The Liturgy and our Senses

The human mind is an amazing thing, as is the sacred liturgy.

When I got home yesterday, I found that the power was out. We grabbed every candle we could find from stove-top, the little shrine on the bookshelf, the Divine Mercy votive candle on the mantle, those decorative ones from above the cabinets, every candle. We lit them up around the house on the counter, on top of the piano, on my desk, and continued with our evening. After a little while, we were able to spend the rest of the evening more-or-less normally, bathed in the light of candles all over the place.
Then, all of a sudden, as our electricity came back on, and the ceiling lights with it, I was hit by a flood of emotions. I felt happy. I felt like I could jump for joy. And it had nothing to do with the power being restored. I honestly couldn’t tell you why, for a second. But then it clicked: Entire rooms lit only with candles for extended periods of time. Relative quiet, compared to normal life. Not a lick of artificial light. The smell of burning candle wax permeating through the whole room. The crucifix and Marian icon on the wall above my desk, lit clearly by the candle on my desk. Everything around me was telling brain I was at the Easter vigil, and that we’re about to sing the gloria for the first time in months! And to be honest, I was moved to prayer because of it.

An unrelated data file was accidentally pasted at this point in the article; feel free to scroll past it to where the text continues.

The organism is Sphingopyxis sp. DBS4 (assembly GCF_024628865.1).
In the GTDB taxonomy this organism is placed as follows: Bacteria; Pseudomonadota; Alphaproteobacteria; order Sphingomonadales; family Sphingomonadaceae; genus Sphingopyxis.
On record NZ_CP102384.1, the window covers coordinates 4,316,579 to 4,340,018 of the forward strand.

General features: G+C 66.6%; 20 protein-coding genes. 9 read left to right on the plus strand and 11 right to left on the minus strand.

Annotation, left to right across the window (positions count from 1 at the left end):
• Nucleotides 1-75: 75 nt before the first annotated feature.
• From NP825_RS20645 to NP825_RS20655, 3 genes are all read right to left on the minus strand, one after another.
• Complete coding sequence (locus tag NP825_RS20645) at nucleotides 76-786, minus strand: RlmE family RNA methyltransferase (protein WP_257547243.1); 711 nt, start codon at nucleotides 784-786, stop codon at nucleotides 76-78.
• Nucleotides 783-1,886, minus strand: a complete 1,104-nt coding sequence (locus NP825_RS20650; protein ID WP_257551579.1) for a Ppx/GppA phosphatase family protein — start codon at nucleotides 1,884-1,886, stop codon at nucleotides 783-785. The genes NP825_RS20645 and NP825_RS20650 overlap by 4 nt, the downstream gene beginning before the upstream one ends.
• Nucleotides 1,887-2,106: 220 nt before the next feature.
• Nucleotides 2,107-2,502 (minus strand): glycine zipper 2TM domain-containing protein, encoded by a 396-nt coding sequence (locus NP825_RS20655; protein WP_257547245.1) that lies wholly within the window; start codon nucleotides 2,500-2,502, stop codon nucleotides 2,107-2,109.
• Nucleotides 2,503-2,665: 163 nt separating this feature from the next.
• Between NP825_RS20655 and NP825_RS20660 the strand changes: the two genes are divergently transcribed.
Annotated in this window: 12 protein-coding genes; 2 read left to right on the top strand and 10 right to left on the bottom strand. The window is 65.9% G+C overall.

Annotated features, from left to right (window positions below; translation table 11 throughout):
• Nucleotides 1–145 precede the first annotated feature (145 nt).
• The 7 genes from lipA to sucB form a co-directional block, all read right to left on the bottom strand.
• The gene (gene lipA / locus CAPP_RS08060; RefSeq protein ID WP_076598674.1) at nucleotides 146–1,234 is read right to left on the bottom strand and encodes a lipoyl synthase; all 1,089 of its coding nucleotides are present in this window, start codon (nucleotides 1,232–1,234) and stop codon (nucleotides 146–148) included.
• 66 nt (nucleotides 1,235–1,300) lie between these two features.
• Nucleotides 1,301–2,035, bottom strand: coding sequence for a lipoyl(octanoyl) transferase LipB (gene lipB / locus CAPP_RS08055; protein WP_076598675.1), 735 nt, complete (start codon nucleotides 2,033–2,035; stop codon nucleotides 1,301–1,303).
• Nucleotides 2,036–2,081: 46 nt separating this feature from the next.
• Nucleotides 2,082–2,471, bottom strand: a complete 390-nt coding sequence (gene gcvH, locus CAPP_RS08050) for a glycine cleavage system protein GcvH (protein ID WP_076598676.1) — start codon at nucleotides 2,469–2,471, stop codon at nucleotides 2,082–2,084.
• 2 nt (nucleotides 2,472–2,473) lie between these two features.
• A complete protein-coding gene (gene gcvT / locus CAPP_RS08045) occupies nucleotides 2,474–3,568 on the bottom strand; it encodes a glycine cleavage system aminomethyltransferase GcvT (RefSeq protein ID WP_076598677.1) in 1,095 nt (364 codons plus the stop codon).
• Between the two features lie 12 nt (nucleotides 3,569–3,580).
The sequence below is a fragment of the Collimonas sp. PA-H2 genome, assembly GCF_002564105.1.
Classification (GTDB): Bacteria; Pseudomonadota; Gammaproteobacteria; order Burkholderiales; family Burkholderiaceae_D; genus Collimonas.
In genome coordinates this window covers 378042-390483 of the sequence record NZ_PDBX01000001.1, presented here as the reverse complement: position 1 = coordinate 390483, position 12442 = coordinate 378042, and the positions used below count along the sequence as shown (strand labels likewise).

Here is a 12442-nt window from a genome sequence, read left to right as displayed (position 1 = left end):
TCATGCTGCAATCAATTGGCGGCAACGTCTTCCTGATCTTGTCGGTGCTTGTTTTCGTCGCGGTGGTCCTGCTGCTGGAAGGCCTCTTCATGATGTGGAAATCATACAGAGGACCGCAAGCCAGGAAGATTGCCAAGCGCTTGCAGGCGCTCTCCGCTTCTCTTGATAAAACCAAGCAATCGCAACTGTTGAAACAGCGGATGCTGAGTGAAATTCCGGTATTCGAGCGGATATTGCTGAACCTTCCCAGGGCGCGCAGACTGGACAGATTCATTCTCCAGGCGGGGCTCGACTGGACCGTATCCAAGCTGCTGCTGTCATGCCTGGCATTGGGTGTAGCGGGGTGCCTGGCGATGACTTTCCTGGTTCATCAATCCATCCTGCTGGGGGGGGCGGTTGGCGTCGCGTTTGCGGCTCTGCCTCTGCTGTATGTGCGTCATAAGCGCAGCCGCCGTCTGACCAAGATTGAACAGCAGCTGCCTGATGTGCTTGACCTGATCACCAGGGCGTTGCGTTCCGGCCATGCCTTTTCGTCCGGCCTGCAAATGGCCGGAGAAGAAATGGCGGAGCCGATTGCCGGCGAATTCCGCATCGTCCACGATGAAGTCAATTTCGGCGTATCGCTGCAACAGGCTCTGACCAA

This is such a great example of how the liturgy uses all of our emotions and senses, from the smell of wax, to the sight of entire rooms lit only by candlelight, to the feeling of wax in our hands and the taste of our Lord’s precious body, blood, soul and divinity, under the taste and appearance of bread. In His infinite wisdom, he knew that we would be able to best worship Him and be drawn to Him would be through the integration of all of our senses and emotions through the sacred liturgy. All those emotions I had yesterday evening were thanks to the amazing power of a truly beautiful liturgy.
He uses the incense, the sound of the priest’s prayers being sung, the other music of the organ and the choir, the taste of the bread on our tongues, the sight of beautiful artwork and architecture all around, and the sights of the clergy and servers in their beautiful venture, moving gracefully throughout the sanctuary and the the whole church.
“The earthly liturgy we take part in a foretaste of that heavenly liturgy” (Sacrosanctum Concilium, no 8). The liturgy is something beyond our understanding. It is not something we do, it is given to us by God. It is something given to us for our salvation, something of supreme importance. Let’s always make it the most beautiful that it can be. We never know how it may touch someone, in small ways or in large ways.
Save the Liturgy, Save the world.